Too many organizations try to grow by subscribing to a “more is better” approach. Yes, the original intent of this approach is a good one–when you are starting out, you need to explore your options and figure out what you want to be when you grow up. But all too often we get stuck in this experimentation phase and “Do all the things!” becomes a de facto strategy. Why? Because making strategic decisions is hard and scary. What if you put all your eggs in one basket and you are wrong?? Better to decide not to decide and see how that goes.
However, you started this organization because you want to make an impact. You want to be the best in the world at what you do. But when you avoid focus, you dilute your impact. Your systems break down. And broken systems don’t scale.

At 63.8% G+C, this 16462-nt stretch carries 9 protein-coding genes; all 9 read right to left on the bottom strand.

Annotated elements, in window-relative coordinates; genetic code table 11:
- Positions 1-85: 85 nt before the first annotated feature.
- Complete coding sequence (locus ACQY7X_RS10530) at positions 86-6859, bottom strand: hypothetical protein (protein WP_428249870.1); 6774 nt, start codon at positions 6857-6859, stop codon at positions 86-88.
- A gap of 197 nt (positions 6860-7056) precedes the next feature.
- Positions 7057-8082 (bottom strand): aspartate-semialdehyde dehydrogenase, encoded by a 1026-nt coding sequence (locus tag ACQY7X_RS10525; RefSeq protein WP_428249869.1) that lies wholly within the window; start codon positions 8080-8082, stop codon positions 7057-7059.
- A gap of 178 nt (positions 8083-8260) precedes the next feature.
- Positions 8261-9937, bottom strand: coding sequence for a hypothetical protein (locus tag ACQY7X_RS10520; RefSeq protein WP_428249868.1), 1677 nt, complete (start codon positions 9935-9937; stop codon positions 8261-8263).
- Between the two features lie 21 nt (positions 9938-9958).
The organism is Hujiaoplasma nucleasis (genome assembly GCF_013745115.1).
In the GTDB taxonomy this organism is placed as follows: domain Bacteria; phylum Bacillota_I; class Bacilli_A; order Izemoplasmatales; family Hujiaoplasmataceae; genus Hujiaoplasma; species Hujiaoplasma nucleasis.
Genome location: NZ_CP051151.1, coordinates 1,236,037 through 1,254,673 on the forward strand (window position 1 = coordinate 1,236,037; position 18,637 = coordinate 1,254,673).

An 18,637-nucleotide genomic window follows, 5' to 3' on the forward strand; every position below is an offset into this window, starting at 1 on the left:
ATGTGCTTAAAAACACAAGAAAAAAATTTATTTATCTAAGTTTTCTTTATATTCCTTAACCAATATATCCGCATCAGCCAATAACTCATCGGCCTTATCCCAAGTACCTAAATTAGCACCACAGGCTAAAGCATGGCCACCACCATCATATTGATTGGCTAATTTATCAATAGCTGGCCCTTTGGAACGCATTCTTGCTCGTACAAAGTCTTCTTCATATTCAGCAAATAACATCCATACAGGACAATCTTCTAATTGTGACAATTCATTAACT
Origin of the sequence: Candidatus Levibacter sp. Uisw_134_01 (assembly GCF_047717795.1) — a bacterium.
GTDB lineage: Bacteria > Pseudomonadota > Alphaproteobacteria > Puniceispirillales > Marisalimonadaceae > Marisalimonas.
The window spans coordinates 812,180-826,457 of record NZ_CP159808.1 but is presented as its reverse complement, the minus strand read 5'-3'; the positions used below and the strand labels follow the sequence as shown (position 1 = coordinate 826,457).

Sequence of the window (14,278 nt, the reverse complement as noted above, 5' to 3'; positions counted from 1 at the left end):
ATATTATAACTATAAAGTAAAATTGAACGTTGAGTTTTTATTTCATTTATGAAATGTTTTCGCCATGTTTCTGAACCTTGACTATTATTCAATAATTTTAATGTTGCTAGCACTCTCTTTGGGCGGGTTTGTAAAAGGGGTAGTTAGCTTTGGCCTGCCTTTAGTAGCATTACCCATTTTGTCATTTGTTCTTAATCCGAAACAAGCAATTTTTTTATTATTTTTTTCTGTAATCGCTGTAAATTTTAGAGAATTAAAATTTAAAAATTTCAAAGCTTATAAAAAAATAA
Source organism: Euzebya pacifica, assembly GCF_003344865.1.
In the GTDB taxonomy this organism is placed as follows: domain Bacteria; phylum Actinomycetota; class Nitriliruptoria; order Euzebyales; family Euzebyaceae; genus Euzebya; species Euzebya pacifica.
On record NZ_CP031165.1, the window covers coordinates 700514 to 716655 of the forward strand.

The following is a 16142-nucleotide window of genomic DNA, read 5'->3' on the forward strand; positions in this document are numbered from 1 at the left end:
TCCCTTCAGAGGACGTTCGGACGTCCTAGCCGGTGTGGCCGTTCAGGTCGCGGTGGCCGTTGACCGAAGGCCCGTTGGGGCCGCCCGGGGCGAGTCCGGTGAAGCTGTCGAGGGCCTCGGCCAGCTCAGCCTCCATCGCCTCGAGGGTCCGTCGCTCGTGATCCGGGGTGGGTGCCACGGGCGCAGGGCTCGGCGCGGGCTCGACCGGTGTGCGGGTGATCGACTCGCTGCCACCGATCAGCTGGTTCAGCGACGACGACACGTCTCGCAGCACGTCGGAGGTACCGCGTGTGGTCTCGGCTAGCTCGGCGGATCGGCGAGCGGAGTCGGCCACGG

Let’s take “John’s Bake Shop.” John has three locations in one city and struggles to keep up with overhead. He’s told himself that more is better and that in order to reach more customers he needs to give them more options. But what if John turned that narrative around? What if he decided to focus on one retail location and make it the best that it could possibly be on product, service, and operations? Then customers would come from miles around to visit his shop and buy his product. John would hardly be able to keep up with demand.
Yes, it’s true that “perfect” is a controversial word in innovation land. “Don’t let perfect get in the way of good enough,” they say. And they are right. They are right when it comes to launching. You have to launch an imperfect product in order to learn. But in order to scale, you do need some perfect. You need to have product, service, and operations that run like a well-oiled machine. Well-oiled machines scale. They travel far.